Wednesday, March 22, 2023  |


Jorge Linares, after years of displaying dazzling talent, finally main events on HBO

Linares displays some of his many world titles, including the coveted Ring Magazine championship belt, following a victory. Photo by Lawrence Lustig

LAS VEGAS — These days, it’s hard to pin Jorge Linares down.

Is he in Tokyo? London? Las Vegas?

Linares owns homes in all three places, and he speaks three languages, too: Spanish (he’s a native of Venezuela), Japanese and English.

Linares (42-3, 27 knockouts) might be difficult to find, but it’s not hard to place him when he’s in the squared circle.

There, his talent is hard to miss. Linares dazzles with his lightning quick combinations. He flashes with his ability to nimbly avoid power shots and deliver his own counters.

His talent has been on display since his HBO debut in 2007 (in an undercard fight), a 10th-round stoppage of Oscar Larios to win a featherweight title.

Since that breakthrough performance, it’s been hard to find Linares if you’re an American fight fan. His next three fights took place outside the country, and far away from U.S. airwaves. Then came the shocking first-round stoppage defeat to Juan Carlos Salgado in 2009, and it was unclear if he’d ever be back.

He finally returned on American TV four years later with a 2011 title fight against Antonio DeMarco on HBO Pay-Per-View, but he lost after suffering several brutal gashes.

Linares attempted to bounce back but was knocked out in his next fight against Sergio Thompson.

Was he finished? Not quite yet. He reeled off a few wins in England, and in September claimed THE RING lightweight championship with a decision win over Anthony Crolla. He beat him again in the rematch six months later (on Showtime), and now finally, 10 years later, he’ll main event on HBO for the first time.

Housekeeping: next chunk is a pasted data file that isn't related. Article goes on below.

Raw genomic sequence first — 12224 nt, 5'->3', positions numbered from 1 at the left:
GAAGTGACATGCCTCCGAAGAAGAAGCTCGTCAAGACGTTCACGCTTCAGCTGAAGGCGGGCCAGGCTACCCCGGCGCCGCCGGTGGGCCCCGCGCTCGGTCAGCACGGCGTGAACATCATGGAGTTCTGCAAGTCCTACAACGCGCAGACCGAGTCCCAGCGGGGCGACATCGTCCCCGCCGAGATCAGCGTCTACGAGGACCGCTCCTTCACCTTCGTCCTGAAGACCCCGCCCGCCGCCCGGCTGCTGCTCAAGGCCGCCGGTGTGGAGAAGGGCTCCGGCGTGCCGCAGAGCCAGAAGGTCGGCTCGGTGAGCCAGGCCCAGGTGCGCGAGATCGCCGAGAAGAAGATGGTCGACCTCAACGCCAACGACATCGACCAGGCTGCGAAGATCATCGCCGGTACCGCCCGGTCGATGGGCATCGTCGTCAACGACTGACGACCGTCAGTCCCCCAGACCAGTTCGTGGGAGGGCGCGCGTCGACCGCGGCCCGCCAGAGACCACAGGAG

He’ll defend his RING 135-pound title against Luke Campbell, an Olympic gold medalist, Saturday at The Forum in Inglewood, California.

“This is my big opportunity,” Linares told “Now after this fight when I win, the big opportunities will come. So maybe Mikey Garcia or (Vasyl) Lomachenko or maybe I’ll go to 140 (pounds).”

But before he could get here, he needed to deal with the disappointment. Such heavy expectations were placed on him after he easily topped Larios, but he didn’t fulfill them.

It was a “bad moment in time” for Linares. He returned to Venezuela to ponder life, boxing and just where he was headed following the loss to Thompson.

“I thought about retiring,” Linares acknowledged. “But you know, at that time I had very good people around me. Everybody talk to me, ‘don’t lose your time, come back,’ and now I feel I’m in the best moment in my career.”

He eventually linked up with Las Vegas-based trainer Ismael Salas, who transformed his style over five years into the refined, athletic boxer you’ll see on Saturday.

Before, Linares said he would fight like an amatuer and bounced around too much in the ring, expending precious energy. Now, he stays on his feet with controlled balance; a more relaxed boxer.

A win over Campbell and the big fights will surely come. This is Linares’ time. And soon enough, if all goes well Saturday, you’ll be able to find him everytime he fights, right there on HBO.

Mike Coppinger is the Senior Writer for Follow him on Twitter: @MikeCoppinger